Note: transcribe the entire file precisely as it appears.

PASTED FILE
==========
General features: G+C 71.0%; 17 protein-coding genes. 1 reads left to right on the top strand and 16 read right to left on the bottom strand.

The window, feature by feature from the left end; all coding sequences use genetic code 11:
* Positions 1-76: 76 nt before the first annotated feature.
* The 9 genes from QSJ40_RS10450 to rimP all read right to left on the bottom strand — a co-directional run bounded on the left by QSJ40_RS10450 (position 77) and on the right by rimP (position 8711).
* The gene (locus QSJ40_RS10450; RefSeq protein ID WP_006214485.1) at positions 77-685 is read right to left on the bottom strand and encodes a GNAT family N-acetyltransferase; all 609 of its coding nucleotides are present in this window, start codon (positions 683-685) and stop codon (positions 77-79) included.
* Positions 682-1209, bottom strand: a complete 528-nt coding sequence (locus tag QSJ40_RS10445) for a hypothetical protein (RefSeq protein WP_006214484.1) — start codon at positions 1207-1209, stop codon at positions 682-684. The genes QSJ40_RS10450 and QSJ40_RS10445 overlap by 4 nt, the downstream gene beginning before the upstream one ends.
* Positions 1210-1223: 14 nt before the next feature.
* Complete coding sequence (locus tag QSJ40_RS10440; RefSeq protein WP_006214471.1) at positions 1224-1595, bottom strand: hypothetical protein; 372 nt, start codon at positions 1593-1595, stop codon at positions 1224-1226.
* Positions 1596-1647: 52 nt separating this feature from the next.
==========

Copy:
General features: G+C 71.0%; 17 protein-coding genes. 1 reads left to right on the top strand and 16 read right to left on the bottom strand.

The window, feature by feature from the left end; all coding sequences use genetic code 11:
* Positions 1-76: 76 nt before the first annotated feature.
* The 9 genes from QSJ40_RS10450 to rimP all read right to left on the bottom strand — a co-directional run bounded on the left by QSJ40_RS10450 (position 77) and on the right by rimP (position 8711).
* The gene (locus QSJ40_RS10450; RefSeq protein ID WP_006214485.1) at positions 77-685 is read right to left on the bottom strand and encodes a GNAT family N-acetyltransferase; all 609 of its coding nucleotides are present in this window, start codon (positions 683-685) and stop codon (positions 77-79) included.
* Positions 682-1209, bottom strand: a complete 528-nt coding sequence (locus tag QSJ40_RS10445) for a hypothetical protein (RefSeq protein WP_006214484.1) — start codon at positions 1207-1209, stop codon at positions 682-684. The genes QSJ40_RS10450 and QSJ40_RS10445 overlap by 4 nt, the downstream gene beginning before the upstream one ends.
* Positions 1210-1223: 14 nt before the next feature.
* Complete coding sequence (locus tag QSJ40_RS10440; RefSeq protein WP_006214471.1) at positions 1224-1595, bottom strand: hypothetical protein; 372 nt, start codon at positions 1593-1595, stop codon at positions 1224-1226.
* Positions 1596-1647: 52 nt separating this feature from the next.